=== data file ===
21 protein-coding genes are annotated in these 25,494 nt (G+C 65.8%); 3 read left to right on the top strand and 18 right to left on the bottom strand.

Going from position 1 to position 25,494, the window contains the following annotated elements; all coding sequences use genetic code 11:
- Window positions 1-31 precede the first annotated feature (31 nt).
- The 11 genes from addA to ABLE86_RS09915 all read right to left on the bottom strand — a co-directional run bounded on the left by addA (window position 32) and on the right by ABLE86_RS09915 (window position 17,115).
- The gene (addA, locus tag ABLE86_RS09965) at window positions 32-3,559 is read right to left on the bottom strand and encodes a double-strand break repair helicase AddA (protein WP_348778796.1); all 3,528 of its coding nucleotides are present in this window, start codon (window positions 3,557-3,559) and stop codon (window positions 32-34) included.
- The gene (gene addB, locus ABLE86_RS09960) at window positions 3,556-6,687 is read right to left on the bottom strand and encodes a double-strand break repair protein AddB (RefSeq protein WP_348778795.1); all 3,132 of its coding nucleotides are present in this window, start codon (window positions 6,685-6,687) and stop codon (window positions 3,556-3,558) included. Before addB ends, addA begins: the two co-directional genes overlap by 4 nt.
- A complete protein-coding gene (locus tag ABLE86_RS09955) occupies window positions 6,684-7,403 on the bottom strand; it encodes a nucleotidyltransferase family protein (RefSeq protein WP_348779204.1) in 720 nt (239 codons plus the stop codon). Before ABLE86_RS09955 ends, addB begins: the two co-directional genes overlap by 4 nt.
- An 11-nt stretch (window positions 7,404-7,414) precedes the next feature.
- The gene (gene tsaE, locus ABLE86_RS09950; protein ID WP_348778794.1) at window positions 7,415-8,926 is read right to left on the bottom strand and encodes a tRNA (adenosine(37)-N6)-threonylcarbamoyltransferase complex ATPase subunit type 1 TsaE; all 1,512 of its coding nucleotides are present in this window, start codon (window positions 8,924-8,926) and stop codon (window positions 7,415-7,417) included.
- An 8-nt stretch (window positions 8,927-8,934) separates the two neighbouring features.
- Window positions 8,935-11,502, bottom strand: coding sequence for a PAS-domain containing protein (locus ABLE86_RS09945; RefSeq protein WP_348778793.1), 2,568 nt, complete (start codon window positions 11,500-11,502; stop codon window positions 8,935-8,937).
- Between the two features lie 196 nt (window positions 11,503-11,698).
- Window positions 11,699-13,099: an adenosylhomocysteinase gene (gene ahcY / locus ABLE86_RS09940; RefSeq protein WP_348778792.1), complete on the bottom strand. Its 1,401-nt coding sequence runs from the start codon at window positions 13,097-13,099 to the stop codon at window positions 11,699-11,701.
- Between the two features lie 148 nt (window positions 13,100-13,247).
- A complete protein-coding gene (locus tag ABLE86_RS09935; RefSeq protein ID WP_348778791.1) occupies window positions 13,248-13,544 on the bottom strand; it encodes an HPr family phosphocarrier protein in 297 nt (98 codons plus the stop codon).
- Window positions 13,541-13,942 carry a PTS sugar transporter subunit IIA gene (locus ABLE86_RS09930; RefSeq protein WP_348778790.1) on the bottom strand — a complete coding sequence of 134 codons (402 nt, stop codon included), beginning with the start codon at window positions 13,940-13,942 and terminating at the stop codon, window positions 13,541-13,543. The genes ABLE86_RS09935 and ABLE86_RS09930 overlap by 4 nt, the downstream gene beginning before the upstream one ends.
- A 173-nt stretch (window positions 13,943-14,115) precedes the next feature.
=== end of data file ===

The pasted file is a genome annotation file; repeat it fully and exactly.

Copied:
21 protein-coding genes are annotated in these 25,494 nt (G+C 65.8%); 3 read left to right on the top strand and 18 right to left on the bottom strand.

Going from position 1 to position 25,494, the window contains the following annotated elements; all coding sequences use genetic code 11:
- Window positions 1-31 precede the first annotated feature (31 nt).
- The 11 genes from addA to ABLE86_RS09915 all read right to left on the bottom strand — a co-directional run bounded on the left by addA (window position 32) and on the right by ABLE86_RS09915 (window position 17,115).
- The gene (addA, locus tag ABLE86_RS09965) at window positions 32-3,559 is read right to left on the bottom strand and encodes a double-strand break repair helicase AddA (protein WP_348778796.1); all 3,528 of its coding nucleotides are present in this window, start codon (window positions 3,557-3,559) and stop codon (window positions 32-34) included.
- The gene (gene addB, locus ABLE86_RS09960) at window positions 3,556-6,687 is read right to left on the bottom strand and encodes a double-strand break repair protein AddB (RefSeq protein WP_348778795.1); all 3,132 of its coding nucleotides are present in this window, start codon (window positions 6,685-6,687) and stop codon (window positions 3,556-3,558) included. Before addB ends, addA begins: the two co-directional genes overlap by 4 nt.
- A complete protein-coding gene (locus tag ABLE86_RS09955) occupies window positions 6,684-7,403 on the bottom strand; it encodes a nucleotidyltransferase family protein (RefSeq protein WP_348779204.1) in 720 nt (239 codons plus the stop codon). Before ABLE86_RS09955 ends, addB begins: the two co-directional genes overlap by 4 nt.
- An 11-nt stretch (window positions 7,404-7,414) precedes the next feature.
- The gene (gene tsaE, locus ABLE86_RS09950; protein ID WP_348778794.1) at window positions 7,415-8,926 is read right to left on the bottom strand and encodes a tRNA (adenosine(37)-N6)-threonylcarbamoyltransferase complex ATPase subunit type 1 TsaE; all 1,512 of its coding nucleotides are present in this window, start codon (window positions 8,924-8,926) and stop codon (window positions 7,415-7,417) included.
- An 8-nt stretch (window positions 8,927-8,934) separates the two neighbouring features.
- Window positions 8,935-11,502, bottom strand: coding sequence for a PAS-domain containing protein (locus ABLE86_RS09945; RefSeq protein WP_348778793.1), 2,568 nt, complete (start codon window positions 11,500-11,502; stop codon window positions 8,935-8,937).
- Between the two features lie 196 nt (window positions 11,503-11,698).
- Window positions 11,699-13,099: an adenosylhomocysteinase gene (gene ahcY / locus ABLE86_RS09940; RefSeq protein WP_348778792.1), complete on the bottom strand. Its 1,401-nt coding sequence runs from the start codon at window positions 13,097-13,099 to the stop codon at window positions 11,699-11,701.
- Between the two features lie 148 nt (window positions 13,100-13,247).
- A complete protein-coding gene (locus tag ABLE86_RS09935; RefSeq protein ID WP_348778791.1) occupies window positions 13,248-13,544 on the bottom strand; it encodes an HPr family phosphocarrier protein in 297 nt (98 codons plus the stop codon).
- Window positions 13,541-13,942 carry a PTS sugar transporter subunit IIA gene (locus ABLE86_RS09930; RefSeq protein WP_348778790.1) on the bottom strand — a complete coding sequence of 134 codons (402 nt, stop codon included), beginning with the start codon at window positions 13,940-13,942 and terminating at the stop codon, window positions 13,541-13,543. The genes ABLE86_RS09935 and ABLE86_RS09930 overlap by 4 nt, the downstream gene beginning before the upstream one ends.
- A 173-nt stretch (window positions 13,943-14,115) precedes the next feature.